Today went pretty much as I outlined it in yesterday’s post. We arrive in Portland a little after 1:00pm. I was scheduled to teach at 2:30, but they had gotten behind by 30 minutes. That left me with two hours of free time. Beth and I changed clothes, and I hauled all my supplies into the room where my session was to be held. Then I took Penny for a walk. There is a long trail behind the Portland church running parallel to a new road in a new development. So Penny and I ambled down that way. It’s maybe a half mile long, and probably less than that. I was delighted to find several squirrel and mouse tracks, so I knew we’d have a shot at casting some.

Penny enjoyed the walk too, helpfully bringing me sticks to throw. I got back to the church, put Penny in her crate in the car, and then went inside. I sat in on a session led by Bill Wood, the Union Pathfinder Director (Union is the next level in the hierarchy up from the Conference). Beth sat next to me and listened as he presented his PowerPoint slides. Beth turned the pages in my handout (which was really just a copy of Bill’s slides). When that ended, it was time to work on Animal Tracking.

I had prepared for 19 students (it would have been 20, but I botched the first set of photocopies) and I had eight. I’m not complaining – I would rather have too many handouts than not enough. Four of the eight attendees were kids, and they didn’t seem terribly interested. That is, of course, a mystery to me since I find tracking so fascinating.

Of the four adults who were there, one had already earned the honor. I was afraid that almost all the attendees would have it already, so I had decided to focus on how to teach the honor rather than on the honor itself. I kinda did both, once I had an idea of what my audience was like.

First we went over some of the theory parts. I showed several of the photos I’ve taken over the past couple of years. Then we headed out to the trail and cast some of the tracks I had seen earlier. There’s no way they would set up before we left, and in fact, I’m not positive these will be successful. It was very cold outside, so the joint compound may have simply frozen before it could do any setting. I’m not sure how that will affect the casts. Maybe when they take them inside, they will simply reliquify. Hope not!

Then we went back in to warm up a bit and talked about telling dog and cat tracks apart, and telling squirrel and rabbit tracks apart. We also covered hopping vs walking birds, and plantigrade vs digitigrade walkers (that is, flatfoots vs toe-walkers).

Then we went back outside with some tempera paint so we could afflict poor Penny. Just as we did in the summer, I poured some tempera paint in a paper plate. I lifted Penny, and Peter (a friend of mine from the Limington Lantern’s Pathfinder Club) dipped her paws in the paint. Then I took her for a short walk. We repeated this and I took Penny for a short run. Then we measured the distance between the tracks. Check off that requirement!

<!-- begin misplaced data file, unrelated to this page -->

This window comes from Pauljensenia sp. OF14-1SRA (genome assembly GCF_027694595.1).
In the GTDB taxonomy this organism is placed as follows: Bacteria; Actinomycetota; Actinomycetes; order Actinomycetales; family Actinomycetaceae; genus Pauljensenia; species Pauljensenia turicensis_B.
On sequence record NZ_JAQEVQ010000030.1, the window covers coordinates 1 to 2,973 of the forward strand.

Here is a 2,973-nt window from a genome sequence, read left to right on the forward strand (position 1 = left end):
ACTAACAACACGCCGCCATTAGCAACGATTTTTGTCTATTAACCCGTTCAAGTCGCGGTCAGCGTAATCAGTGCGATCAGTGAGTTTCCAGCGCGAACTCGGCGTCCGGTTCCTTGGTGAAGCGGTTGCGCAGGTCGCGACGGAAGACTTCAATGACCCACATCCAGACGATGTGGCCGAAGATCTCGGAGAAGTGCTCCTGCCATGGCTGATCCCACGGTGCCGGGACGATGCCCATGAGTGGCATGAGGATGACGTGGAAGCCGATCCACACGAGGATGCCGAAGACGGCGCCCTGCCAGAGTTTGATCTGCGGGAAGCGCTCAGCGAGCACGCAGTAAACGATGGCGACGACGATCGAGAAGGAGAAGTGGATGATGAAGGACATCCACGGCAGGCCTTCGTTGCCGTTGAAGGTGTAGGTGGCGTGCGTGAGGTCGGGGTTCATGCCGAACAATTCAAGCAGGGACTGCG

We went in again, and that was pretty much the whole honor. I started gathering up my casts, and in short order, Beth and I were ready to bug out.

I asked David to go and collect our casts in the morning, and he said he would. But just to be on the safe side, I told Va that I had asked him to do that. She will help him remember.

One cool thing Va told me was that in one of the classes she went to, they presented my Wikibooks project as a highly recommended resource. That’s what it’s there for! Many of the people there already knew about it and sang its praises. Woot!

Beth and I headed out at around 5:30 I guess. We stopped at McDonald’s because they had an indoor playground. Beth was so well behaved that I decided I would endure the food and let her play a bit. But not for too long. We left around 6:00, and got home at 8:30.

I was supposed to swing by Ken’s house and pick up his pickup so I could fetch the fruit tomorrow. But it was so late and I had so many things crammed into my car, I decided to swing by in the morning instead. I didn’t really savor the idea of unloading my stuff twice when once would be enough. I called, but his phone was busy. I finally got through when we got home.

So tomorrow, Beth and I will get up bright an early (actually, it will not be bright yet). We’ll gnarf down some breakfast and hustle over to Ken’s to get his truck, then hustle over to Keene to get the fruit. I am really looking forward to my tangelos.

That’s about enough for tonight. Thank you both for reading!

This weekend promises to be packed. This afternoon Va and the boys headed up to Portland, Maine for Pathfinder Leadership Training. Every two or three years they offer the 10-hour basic training course, which is a requirement for Master Guide, and Va is working towards her Master Guide, so… she needs it.

But someone has to stay with Beth and Penny, and that would be me this time. She’s in bed now, and Penny is napping at my feet. I’ve just finished gathering up a bunch of stuff I need tomorrow afternoon for teaching the Animal Tracking honor at the Leadership Training session.

In the morning, Beth and I will get up, eat breakfast, and get ready for church. Then we’ll load Penny and all Penny’s stuff in the car and head out. We need to leave early, because I’ll need to hang a backdrop in the Cradle Roll Sabbath School room (Va changed over their program this week). I’ll also need to make about 20 photocopies of the hand-outs I’ll need for the Animal Tracking honor.